Posts Tagged ‘Spaceflight’
Posted in International, Just Cool, On this day in science, Science by Courtney on November 2nd, 2012

On this Day in Science is a DNA 11 blog series featuring historical discoveries, births, or news in the science or genetics world.

Twelve years ago today, the International Space Station finally began operation two years after it was officially launched into orbit.  The station has roughly the same volume as a five-bedroom house and can hold up to six crew members at a time. It’s still in use today, and has housed astronauts and cosmonauts from over a dozen different nations. Via National Geographic:

The International Space Station is an orbiting laboratory and construction site that synthesizes the scientific expertise of 16 nations to maintain a permanent human outpost in space.

While floating some 240 miles (390 kilometers) above Earth’s surface, the space station has hosted a rotating international crew since November 2000.

Astronauts and supplies are ferried by … the Russian Soyuz and Progress spacecraft. Astronauts who reach the facility aboard one of these missions typically live and work in orbit for about six months.

Simply by spending time in orbit, astronauts reveal much more about how humans can live and work in space. Crews have learned the difficulties of diet, in a world in which their sense of taste is decreased, and of getting a good night’s sleep while secured to a non-floating object.

But the crew is also occupied with a full suite of scientific experiments, the ongoing improvement and construction of the station, and a rigorous regime of physical training. Astronauts must exercise for two hours each day to counteract the detrimental effects of low gravity on the body’s skeleton and circulatory system.

COOL FACT: The state of Texas passed a piece of legislation in 1997 allowing US astronauts to vote even if they were serving a mission in space. To this day, American occupants of the ISS can “beam” down their ballots via a secure electronic system.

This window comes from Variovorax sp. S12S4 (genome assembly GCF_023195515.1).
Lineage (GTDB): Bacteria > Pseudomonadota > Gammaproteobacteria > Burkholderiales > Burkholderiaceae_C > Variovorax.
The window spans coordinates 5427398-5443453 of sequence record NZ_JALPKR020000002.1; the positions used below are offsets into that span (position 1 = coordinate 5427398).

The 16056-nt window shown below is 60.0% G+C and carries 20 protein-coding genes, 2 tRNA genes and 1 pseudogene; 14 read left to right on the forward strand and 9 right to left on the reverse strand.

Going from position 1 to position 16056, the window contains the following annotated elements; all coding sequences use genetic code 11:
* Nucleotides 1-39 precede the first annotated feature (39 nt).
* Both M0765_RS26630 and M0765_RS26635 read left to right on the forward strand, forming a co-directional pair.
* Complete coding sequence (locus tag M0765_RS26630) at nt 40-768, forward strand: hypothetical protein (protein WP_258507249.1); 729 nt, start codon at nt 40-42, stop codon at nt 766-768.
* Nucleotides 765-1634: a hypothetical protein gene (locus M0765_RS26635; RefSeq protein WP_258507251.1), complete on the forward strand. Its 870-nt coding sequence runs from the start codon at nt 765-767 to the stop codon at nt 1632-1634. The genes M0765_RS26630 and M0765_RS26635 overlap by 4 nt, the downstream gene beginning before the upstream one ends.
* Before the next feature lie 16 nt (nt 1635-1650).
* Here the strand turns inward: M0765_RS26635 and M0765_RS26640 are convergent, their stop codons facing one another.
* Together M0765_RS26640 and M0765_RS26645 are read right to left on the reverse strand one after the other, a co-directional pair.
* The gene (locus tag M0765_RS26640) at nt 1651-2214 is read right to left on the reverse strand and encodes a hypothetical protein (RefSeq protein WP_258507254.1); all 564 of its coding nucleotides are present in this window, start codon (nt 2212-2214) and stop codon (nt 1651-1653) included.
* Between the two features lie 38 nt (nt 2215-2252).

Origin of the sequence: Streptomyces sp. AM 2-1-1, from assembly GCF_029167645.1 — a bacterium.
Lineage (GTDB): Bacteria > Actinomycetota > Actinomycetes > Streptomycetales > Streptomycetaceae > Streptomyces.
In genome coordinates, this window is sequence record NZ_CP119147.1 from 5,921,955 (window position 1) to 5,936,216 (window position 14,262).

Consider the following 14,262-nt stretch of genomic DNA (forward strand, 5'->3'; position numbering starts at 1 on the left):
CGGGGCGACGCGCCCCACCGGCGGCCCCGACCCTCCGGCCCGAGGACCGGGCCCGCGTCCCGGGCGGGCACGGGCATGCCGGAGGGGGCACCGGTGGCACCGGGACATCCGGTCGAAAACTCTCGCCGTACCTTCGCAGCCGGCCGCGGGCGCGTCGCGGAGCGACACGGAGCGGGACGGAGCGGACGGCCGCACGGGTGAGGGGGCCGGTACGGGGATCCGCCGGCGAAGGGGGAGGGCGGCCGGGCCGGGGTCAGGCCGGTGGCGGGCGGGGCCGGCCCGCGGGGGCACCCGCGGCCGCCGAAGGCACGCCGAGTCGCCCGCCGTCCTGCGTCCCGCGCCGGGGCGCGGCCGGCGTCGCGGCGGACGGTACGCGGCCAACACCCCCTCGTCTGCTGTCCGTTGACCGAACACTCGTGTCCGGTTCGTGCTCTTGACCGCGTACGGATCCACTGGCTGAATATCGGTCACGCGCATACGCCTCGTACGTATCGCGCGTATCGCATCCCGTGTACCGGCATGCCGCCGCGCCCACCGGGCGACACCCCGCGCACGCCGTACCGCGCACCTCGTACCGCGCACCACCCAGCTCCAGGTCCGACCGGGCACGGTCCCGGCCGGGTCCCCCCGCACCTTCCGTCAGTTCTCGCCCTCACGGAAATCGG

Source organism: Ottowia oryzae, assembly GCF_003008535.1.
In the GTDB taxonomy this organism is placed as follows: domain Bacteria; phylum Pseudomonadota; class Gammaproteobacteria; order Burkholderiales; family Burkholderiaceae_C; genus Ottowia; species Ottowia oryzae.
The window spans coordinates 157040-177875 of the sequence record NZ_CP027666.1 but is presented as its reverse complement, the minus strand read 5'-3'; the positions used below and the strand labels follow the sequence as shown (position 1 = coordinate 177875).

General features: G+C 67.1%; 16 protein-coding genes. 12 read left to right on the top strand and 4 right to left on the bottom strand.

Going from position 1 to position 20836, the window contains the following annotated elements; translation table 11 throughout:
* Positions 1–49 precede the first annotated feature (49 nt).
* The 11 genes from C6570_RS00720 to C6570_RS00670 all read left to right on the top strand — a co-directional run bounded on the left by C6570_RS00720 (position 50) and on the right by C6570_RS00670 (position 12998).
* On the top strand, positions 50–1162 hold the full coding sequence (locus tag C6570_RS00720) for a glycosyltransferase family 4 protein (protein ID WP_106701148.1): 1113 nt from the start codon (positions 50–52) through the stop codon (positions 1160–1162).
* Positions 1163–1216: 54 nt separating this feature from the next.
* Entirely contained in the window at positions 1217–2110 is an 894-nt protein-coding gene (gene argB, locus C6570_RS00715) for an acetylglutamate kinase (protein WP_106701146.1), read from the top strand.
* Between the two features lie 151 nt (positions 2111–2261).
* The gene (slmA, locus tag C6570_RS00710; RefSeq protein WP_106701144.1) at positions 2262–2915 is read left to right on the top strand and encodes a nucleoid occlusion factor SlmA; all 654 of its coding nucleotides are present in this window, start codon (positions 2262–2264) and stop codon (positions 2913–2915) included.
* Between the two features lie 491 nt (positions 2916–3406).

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Posted in Art+Science, Just Cool, Science by Courtney on October 16th, 2012

The Space Shuttle Challenger meets the Dodge Challenger, NASA’s Liberty Bell 7 meets Philly’s Liberty Bell, and the Viking Probe resembles Eric the Red. These are just a few “NASA Mashups” created by artist Doug Pedersen, in his 6 part series which matches NASA creations with their earthly equals. Via Wired:

Pedersen credits the inspiration for the series to a lifelong love of NASA and space exploration along with the resurgence of interest that surrounds Curiosity landing on Mars. “I had also just finished reading Neil deGrasse Tyson’s Space Chronicles and was probably inspired by that a bit”, he adds.

Though the overall concept is quite straightforward (pick a classic NASA spacecraft, combine it with another pop-culture icon that has the same name), Pedersen says that the devil is in the details. In particular, getting the text captions right for each diagram was tricky. “They had to be sort of funny yet relate to both the craft and pop-culture icon.” He nails it with MPG figures that include “earth orbit”, and mission objectives that add “Conquer”, “Burn”, and “Pillage” to the standard scientific fare.

Pedersen wanted to “give the pieces a feeling as though they’d been buried in some NASA file cabinet that no one had bothered to look through in decades”.  He added some aging effects and even graph lines to the artwork to give it this effect. We love his attention to detail, as well as his pairing of science + art in this project.

We’ve created a mashup of our own with genetics and art! Check out our DNA Portraits

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